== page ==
In his life Jacques Derrida thoughtfully reminded us of all this, by refusing to define “deconstruction,” by building around himself a cult of celebrity, by hiding his ideas in a maze of jargon and contradiction.  Maybe the elements of language, its grammatology, were just as mysterious and compelling as the elements of atoms.  Or maybe not.

A few years ago they showed on TV an astronomical telescope that could detect and display each individual quantum of light that fell on its light detector.  Initially, all you can see are individual, random sparks of light.  But as the sparks accumulate by the thousands and the millions, they start to form into a continuous image, an image we can interpret as a map of the heavens.

It’s the same way with words.  A couple of words, like “and” and “the” don’t mean much of anything.  But as you assemble them into their ranks of thousands and tens of thousands they become, you might say, “news you can use.”  You still can’t tell if they “really” mean something, but you can certainly act as though they do. 

To this day, nobody knows what quantum mechanics “really” means either, but lots of people have believed that they could use it to blow things up and make computers and cell phones.  They have been amply rewarded for their faith.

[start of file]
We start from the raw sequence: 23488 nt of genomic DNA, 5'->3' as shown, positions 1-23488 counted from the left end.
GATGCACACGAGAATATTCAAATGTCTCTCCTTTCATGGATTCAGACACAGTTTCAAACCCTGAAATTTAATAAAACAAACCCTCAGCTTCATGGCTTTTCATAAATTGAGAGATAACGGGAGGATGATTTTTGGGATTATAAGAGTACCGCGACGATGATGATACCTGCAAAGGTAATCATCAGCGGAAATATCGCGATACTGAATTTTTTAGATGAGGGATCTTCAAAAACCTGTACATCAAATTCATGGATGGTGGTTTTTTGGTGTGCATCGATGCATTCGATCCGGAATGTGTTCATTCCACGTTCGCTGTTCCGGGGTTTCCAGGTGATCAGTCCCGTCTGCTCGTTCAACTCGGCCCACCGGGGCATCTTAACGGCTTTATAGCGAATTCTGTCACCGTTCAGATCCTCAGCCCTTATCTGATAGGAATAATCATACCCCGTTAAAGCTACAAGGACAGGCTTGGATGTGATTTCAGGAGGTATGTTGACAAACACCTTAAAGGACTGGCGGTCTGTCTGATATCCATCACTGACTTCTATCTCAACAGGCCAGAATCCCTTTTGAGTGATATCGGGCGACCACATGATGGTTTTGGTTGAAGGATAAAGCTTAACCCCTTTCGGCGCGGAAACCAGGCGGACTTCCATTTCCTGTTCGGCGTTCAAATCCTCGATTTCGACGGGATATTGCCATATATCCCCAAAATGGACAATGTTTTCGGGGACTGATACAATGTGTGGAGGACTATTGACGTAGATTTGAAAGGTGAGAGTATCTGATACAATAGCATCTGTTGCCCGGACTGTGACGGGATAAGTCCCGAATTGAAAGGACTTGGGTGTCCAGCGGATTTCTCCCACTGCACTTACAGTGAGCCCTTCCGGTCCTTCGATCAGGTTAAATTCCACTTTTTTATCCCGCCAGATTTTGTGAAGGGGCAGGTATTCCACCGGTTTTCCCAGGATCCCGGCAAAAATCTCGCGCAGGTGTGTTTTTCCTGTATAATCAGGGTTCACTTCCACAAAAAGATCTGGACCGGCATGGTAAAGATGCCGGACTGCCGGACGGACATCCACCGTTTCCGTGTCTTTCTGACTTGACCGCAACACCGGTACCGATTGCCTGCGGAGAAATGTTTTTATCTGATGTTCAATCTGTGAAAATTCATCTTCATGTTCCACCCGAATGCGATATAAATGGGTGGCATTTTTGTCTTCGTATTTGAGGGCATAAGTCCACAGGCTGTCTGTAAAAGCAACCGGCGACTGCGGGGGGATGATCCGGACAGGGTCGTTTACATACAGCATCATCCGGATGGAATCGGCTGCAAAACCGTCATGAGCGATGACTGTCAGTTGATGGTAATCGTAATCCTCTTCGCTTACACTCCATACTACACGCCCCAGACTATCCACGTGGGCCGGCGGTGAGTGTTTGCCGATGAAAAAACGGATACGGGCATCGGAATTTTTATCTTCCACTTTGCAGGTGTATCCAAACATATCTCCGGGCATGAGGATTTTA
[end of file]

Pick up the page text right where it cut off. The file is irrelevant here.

Nobody knows what language means either.  But we can still be pretty sure that Lillian Hellman was a liar.

Christopher Chantrill blogs at www.roadtothemiddleclass.com.

Buy his Road to the Middle Class.

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Action

The incentive that impels a man to act is always some uneasiness... But to make a man act [he must have] the expectation that purposeful behavior has the power to remove or at least to alleviate the felt uneasiness.
Ludwig von Mises, Human Action


Chappies

“But I saw a man yesterday who knows a fellow who had it from a chappie that said that Urquhart had been dipping himself a bit recklessly off the deep end.”  —Freddy Arbuthnot
Dorothy L. Sayers, Strong Poison


China and Christianity

At first, we thought [the power of the West] was because you had more powerful guns than we had. Then we thought it was because you had the best political system. Next we focused on your economic system. But in the past twenty years, we have realized that the heart of your culture is your religion: Christianity.
David Aikman, Jesus in Beijing


Churches

[In the] higher Christian churches... they saunter through the liturgy like Mohawks along a string of scaffolding who have long since forgotten their danger. If God were to blast such a service to bits, the congregation would be, I believe, genuinely shocked. But in the low churches you expect it every minute.
Annie Dillard, Holy the Firm


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Class War

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Conservatism's Holy Grail

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Education

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E. G. West, Education and the State


presented by Christopher Chantrill